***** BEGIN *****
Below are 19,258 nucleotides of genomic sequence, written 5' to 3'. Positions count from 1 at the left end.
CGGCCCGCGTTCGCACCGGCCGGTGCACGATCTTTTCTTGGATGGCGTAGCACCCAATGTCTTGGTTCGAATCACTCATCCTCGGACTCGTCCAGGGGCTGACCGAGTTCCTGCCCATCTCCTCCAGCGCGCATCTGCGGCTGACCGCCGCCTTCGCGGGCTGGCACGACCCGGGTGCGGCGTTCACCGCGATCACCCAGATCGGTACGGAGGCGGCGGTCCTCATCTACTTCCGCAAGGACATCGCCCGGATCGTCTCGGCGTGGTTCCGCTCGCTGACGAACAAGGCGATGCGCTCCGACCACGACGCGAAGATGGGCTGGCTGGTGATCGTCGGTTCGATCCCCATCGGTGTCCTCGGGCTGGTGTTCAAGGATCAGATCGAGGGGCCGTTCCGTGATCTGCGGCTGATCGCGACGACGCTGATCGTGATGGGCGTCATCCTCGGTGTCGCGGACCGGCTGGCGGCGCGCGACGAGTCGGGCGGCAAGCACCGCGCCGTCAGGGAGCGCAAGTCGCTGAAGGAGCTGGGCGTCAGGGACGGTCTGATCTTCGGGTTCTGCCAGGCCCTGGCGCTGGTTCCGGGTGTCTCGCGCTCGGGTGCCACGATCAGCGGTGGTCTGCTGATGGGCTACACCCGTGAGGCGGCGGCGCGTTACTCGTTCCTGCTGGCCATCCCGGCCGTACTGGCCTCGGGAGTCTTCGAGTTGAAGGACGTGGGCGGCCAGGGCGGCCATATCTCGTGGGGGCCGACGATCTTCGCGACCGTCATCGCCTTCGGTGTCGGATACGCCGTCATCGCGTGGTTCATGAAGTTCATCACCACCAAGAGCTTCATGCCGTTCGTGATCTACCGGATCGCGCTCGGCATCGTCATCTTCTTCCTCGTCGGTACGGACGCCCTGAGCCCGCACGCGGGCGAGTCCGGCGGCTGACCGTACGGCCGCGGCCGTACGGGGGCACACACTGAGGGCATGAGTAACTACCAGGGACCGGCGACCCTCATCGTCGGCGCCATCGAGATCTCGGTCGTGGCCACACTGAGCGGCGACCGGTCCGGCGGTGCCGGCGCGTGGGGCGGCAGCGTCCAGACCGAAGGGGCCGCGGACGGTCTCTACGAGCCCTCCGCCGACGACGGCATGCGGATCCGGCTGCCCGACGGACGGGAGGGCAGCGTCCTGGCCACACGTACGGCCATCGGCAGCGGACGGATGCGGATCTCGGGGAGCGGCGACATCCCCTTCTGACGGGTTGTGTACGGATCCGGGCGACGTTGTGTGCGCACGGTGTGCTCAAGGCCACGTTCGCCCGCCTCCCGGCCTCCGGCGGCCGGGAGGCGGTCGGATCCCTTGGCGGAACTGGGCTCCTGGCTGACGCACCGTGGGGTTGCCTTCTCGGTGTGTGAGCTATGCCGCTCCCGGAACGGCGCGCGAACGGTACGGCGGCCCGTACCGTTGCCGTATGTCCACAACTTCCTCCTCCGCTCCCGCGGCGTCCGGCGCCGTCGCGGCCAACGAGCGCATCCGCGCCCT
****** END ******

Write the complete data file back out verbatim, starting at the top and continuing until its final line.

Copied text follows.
Below are 19,258 nucleotides of genomic sequence, written 5' to 3'. Positions count from 1 at the left end.
CGGCCCGCGTTCGCACCGGCCGGTGCACGATCTTTTCTTGGATGGCGTAGCACCCAATGTCTTGGTTCGAATCACTCATCCTCGGACTCGTCCAGGGGCTGACCGAGTTCCTGCCCATCTCCTCCAGCGCGCATCTGCGGCTGACCGCCGCCTTCGCGGGCTGGCACGACCCGGGTGCGGCGTTCACCGCGATCACCCAGATCGGTACGGAGGCGGCGGTCCTCATCTACTTCCGCAAGGACATCGCCCGGATCGTCTCGGCGTGGTTCCGCTCGCTGACGAACAAGGCGATGCGCTCCGACCACGACGCGAAGATGGGCTGGCTGGTGATCGTCGGTTCGATCCCCATCGGTGTCCTCGGGCTGGTGTTCAAGGATCAGATCGAGGGGCCGTTCCGTGATCTGCGGCTGATCGCGACGACGCTGATCGTGATGGGCGTCATCCTCGGTGTCGCGGACCGGCTGGCGGCGCGCGACGAGTCGGGCGGCAAGCACCGCGCCGTCAGGGAGCGCAAGTCGCTGAAGGAGCTGGGCGTCAGGGACGGTCTGATCTTCGGGTTCTGCCAGGCCCTGGCGCTGGTTCCGGGTGTCTCGCGCTCGGGTGCCACGATCAGCGGTGGTCTGCTGATGGGCTACACCCGTGAGGCGGCGGCGCGTTACTCGTTCCTGCTGGCCATCCCGGCCGTACTGGCCTCGGGAGTCTTCGAGTTGAAGGACGTGGGCGGCCAGGGCGGCCATATCTCGTGGGGGCCGACGATCTTCGCGACCGTCATCGCCTTCGGTGTCGGATACGCCGTCATCGCGTGGTTCATGAAGTTCATCACCACCAAGAGCTTCATGCCGTTCGTGATCTACCGGATCGCGCTCGGCATCGTCATCTTCTTCCTCGTCGGTACGGACGCCCTGAGCCCGCACGCGGGCGAGTCCGGCGGCTGACCGTACGGCCGCGGCCGTACGGGGGCACACACTGAGGGCATGAGTAACTACCAGGGACCGGCGACCCTCATCGTCGGCGCCATCGAGATCTCGGTCGTGGCCACACTGAGCGGCGACCGGTCCGGCGGTGCCGGCGCGTGGGGCGGCAGCGTCCAGACCGAAGGGGCCGCGGACGGTCTCTACGAGCCCTCCGCCGACGACGGCATGCGGATCCGGCTGCCCGACGGACGGGAGGGCAGCGTCCTGGCCACACGTACGGCCATCGGCAGCGGACGGATGCGGATCTCGGGGAGCGGCGACATCCCCTTCTGACGGGTTGTGTACGGATCCGGGCGACGTTGTGTGCGCACGGTGTGCTCAAGGCCACGTTCGCCCGCCTCCCGGCCTCCGGCGGCCGGGAGGCGGTCGGATCCCTTGGCGGAACTGGGCTCCTGGCTGACGCACCGTGGGGTTGCCTTCTCGGTGTGTGAGCTATGCCGCTCCCGGAACGGCGCGCGAACGGTACGGCGGCCCGTACCGTTGCCGTATGTCCACAACTTCCTCCTCCGCTCCCGCGGCGTCCGGCGCCGTCGCGGCCAACGAGCGCATCCGCGCCCT